Throwing Shade

Teach your high school grads how to tip before they leave the Coast for college

This 7,000 percent tip was left at a diner in Washington state.
This 7,000 percent tip was left at a diner in Washington state. Screenshot from King5 News

You should be really proud of your high school graduate.

Being a teenager sucks, and high school (and middle school) sucks sometimes, too.

Making it across the stage to get that diploma is a huge accomplishment, and it's something that thousands of Mississippi Gulf Coast students will achieve in May.

Tassles will be turned. Selfies will be taken. Tears will be shed.

But there's one (often forgotten) life lesson that all teenagers should know before leaving home to pursue a career or higher education at college: Tip your servers and bartenders 20 percent.

I worked as a food industry employee and server for five years while I got a bachelor's degree. I now work as a bartender and restaurant manager super part-time as a side hustle.

And I can tell you that as someone who had never worked as a server before, I had no idea how to tip properly when I moved off to college by myself.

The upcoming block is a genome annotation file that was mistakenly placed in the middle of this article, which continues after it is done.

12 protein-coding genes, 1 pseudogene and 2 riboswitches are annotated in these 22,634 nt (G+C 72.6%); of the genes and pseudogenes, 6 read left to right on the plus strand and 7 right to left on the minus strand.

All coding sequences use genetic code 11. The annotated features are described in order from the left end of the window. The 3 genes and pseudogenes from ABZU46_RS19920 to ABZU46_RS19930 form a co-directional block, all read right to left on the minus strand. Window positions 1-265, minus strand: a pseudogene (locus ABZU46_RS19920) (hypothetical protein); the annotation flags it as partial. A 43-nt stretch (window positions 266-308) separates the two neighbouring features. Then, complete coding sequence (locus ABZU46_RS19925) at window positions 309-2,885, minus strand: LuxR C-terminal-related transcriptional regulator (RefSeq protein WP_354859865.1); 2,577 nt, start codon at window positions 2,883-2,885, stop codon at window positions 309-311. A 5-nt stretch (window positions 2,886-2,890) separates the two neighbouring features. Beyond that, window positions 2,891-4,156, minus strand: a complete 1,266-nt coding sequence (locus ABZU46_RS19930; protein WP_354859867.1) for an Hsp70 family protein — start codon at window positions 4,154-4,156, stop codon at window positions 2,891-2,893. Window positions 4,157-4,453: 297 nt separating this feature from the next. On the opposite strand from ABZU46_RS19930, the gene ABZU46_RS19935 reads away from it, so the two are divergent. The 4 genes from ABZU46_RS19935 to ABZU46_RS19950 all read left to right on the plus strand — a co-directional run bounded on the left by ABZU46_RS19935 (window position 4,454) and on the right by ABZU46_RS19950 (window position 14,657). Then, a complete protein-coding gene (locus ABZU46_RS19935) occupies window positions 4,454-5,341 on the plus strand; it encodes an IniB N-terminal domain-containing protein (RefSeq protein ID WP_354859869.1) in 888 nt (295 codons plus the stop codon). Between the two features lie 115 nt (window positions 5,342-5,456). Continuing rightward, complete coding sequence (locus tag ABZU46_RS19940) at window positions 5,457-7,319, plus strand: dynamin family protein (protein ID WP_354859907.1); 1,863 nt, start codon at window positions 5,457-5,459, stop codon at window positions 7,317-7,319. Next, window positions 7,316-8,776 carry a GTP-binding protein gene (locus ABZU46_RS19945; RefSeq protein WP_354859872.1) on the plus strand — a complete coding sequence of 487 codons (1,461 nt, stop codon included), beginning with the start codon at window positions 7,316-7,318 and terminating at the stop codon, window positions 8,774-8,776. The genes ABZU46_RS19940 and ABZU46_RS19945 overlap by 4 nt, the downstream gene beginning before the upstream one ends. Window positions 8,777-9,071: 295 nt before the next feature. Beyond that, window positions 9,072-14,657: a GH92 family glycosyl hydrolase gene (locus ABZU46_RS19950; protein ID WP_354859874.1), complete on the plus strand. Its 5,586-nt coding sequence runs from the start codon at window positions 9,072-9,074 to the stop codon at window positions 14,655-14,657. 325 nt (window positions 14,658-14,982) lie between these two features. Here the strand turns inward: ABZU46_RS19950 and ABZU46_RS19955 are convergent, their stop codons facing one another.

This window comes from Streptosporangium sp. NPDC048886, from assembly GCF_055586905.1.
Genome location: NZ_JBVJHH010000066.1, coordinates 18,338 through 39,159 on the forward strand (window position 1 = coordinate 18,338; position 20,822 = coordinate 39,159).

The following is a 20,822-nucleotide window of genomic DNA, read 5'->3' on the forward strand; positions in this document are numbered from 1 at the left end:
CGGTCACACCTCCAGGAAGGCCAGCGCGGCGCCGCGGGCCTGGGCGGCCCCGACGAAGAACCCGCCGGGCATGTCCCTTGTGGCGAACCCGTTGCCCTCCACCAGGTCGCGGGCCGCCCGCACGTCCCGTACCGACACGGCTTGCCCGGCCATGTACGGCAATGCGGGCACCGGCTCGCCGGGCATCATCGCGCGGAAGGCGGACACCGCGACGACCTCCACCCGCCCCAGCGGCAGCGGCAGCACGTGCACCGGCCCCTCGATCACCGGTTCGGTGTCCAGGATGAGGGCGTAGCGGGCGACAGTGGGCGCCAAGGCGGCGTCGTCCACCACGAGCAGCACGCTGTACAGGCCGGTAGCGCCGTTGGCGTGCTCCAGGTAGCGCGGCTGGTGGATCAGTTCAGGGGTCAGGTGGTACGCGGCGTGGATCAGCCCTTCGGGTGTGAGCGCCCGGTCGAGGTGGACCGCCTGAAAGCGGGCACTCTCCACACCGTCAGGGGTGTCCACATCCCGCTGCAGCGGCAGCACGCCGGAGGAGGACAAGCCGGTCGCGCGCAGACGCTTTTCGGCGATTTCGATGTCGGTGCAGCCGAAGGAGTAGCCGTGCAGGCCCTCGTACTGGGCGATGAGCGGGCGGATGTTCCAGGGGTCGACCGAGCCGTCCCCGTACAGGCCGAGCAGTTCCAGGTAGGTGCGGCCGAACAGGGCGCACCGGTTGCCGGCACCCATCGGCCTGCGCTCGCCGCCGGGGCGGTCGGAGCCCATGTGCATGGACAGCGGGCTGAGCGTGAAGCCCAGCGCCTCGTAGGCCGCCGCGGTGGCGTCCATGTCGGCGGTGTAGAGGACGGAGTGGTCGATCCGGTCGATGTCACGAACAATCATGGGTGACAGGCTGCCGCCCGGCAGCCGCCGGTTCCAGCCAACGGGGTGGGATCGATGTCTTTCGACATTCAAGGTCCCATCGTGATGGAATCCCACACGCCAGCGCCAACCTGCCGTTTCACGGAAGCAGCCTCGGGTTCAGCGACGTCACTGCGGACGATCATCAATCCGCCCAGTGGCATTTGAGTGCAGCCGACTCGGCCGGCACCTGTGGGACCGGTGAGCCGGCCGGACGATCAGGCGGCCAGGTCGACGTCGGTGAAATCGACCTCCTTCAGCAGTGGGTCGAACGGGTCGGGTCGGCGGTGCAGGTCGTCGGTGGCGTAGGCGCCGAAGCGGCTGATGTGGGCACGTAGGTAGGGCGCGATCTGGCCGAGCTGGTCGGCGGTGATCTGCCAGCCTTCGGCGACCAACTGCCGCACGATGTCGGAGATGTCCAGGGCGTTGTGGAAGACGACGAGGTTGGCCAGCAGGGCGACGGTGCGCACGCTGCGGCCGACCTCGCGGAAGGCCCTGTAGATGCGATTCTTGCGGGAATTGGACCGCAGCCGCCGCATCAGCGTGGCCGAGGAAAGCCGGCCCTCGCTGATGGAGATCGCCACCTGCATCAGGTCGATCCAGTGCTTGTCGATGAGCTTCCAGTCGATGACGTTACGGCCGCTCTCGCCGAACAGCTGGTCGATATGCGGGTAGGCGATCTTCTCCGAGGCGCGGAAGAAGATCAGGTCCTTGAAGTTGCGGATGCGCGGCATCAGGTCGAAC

I learned quick.

Tipping well is necessary for several reasons — most servers and bartenders make just above $2/hour, so your generosity decides their paycheck. Also, leaving a good tip shows you had a great experience and value the service you received.

20 percent is the industry standard, but I personally don't believe in tipping less than $5.

I was that high schooler. I didn't have experience in the service industry, my parents often paid when I went to a restaurant, and when I paid, I typically chose Subway because it was cheaper. I remember going over budget at a restaurant once and only tipping $1. I still regret that. Sorry, friendly Waffle House employee. You've taught me more than you know.

As a server, I've also been tipped in prayer cards, loose pocket change, and notes about how they thought the food was too expensive.

For those parents who have already taught their kids how to tip, you are rock stars.

And if you need help explaining the importance of tipping to your graduating senior or sophomore who just got a car, just ask your server during your next family meal at a restaurant.

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